How do we, as citizens, support immigrants?

 

For the past year, I have been immersed in working with an immigrant community known as Dependent Spouses. Only allowed to enter the country as a dependent and unable to earn any form of income, I discovered the stories and needs of this community - comprised of primarily women from Asia. 

My journey with them took multiple turns, and we somehow landed in the space of policy and civic engagement. A segment of this community was given work authorizations under the Obama Administration, however the current administration is working on revoking this. This has caused high levels of uncertainty and concern, and quicky these women became my focal point. 

My thesis has been focused on listening and enabling; I have been focused on existing assets in the community, gaps in the current efforts, and ways to bridge these together. I have been focused on building trust and relationships with the community, and been discovering what my role can be in spaces such as these. 

I also landed in the space of civic engagement and have been constantly asking myself, and others: what is our role as citizens to support immigrants? I was exposed to opaque governmental processes, such as rulemaking and public commenting and discovered what true participatory power can look like. 

My intervention, The {In}Dependent Project trains citizens to support dependent spouses through engaging in public commenting effectively. It does so informally, through in-person gatherings and guides to help them best engage. 

Stay tuned, as I share my year-long process! 

 

 

 

  

 

How do we, as citizens, support immigrants?

 

For the past year, I have been immersed in working with an immigrant community known as Dependent Spouses. Only allowed to enter the country as a dependent and unable to earn any form of income, I discovered the stories and needs of this community - comprised of primarily women from Asia.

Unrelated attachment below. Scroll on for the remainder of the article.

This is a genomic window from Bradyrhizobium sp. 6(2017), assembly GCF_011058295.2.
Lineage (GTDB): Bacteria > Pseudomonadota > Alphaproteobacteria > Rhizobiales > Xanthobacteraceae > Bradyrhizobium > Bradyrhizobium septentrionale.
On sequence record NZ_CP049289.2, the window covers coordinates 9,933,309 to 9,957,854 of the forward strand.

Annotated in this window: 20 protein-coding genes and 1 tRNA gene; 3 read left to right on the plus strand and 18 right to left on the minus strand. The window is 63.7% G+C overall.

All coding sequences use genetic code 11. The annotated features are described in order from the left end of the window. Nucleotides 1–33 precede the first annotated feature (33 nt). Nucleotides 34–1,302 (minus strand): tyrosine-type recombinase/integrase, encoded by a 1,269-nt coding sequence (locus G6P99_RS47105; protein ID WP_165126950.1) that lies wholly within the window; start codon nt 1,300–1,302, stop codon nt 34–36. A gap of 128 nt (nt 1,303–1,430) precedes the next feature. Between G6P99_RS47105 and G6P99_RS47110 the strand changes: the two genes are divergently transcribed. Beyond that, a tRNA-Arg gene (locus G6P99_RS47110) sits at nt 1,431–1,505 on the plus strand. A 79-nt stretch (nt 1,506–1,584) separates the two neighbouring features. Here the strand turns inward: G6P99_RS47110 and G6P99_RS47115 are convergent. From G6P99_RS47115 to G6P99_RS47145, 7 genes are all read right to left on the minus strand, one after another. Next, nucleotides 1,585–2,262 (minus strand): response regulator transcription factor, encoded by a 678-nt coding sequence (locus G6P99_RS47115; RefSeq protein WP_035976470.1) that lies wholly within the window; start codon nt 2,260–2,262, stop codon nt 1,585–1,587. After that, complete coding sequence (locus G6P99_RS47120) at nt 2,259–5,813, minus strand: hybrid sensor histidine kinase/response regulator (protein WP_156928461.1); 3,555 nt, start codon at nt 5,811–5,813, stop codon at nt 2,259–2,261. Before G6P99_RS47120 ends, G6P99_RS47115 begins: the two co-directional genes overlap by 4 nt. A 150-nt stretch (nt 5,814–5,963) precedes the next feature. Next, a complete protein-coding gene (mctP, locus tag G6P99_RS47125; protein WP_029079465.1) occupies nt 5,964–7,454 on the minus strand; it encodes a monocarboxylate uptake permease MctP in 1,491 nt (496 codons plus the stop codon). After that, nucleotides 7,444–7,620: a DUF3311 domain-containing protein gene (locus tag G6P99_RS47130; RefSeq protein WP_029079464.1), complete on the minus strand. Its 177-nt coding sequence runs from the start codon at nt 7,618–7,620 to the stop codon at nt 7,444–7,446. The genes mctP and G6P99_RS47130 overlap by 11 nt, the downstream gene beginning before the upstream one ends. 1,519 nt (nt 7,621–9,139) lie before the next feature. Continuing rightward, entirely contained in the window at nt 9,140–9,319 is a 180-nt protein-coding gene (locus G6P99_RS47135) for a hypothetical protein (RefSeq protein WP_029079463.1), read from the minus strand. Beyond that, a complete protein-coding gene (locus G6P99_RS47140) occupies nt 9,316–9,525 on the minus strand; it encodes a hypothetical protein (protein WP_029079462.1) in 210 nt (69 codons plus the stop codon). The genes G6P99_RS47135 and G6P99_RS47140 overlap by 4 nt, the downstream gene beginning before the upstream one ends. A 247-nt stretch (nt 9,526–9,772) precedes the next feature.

My journey with them took multiple turns, and we somehow landed in the space of policy and civic engagement. A segment of this community was given work authorizations under the Obama Administration, however the current administration is working on revoking this. This has caused high levels of uncertainty and concern, and quicky these women became my focal point. 

My thesis has been focused on listening and enabling; I have been focused on existing assets in the community, gaps in the current efforts, and ways to bridge these together. I have been focused on building trust and relationships with the community, and been discovering what my role can be in spaces such as these. 

I also landed in the space of civic engagement and have been constantly asking myself, and others: what is our role as citizens to support immigrants? I was exposed to opaque governmental processes, such as rulemaking and public commenting and discovered what true participatory power can look like. 

My intervention, The {In}Dependent Project trains citizens to support dependent spouses through engaging in public commenting effectively. It does so informally, through in-person gatherings and guides to help them best engage. 

Stay tuned, as I share my year-long process!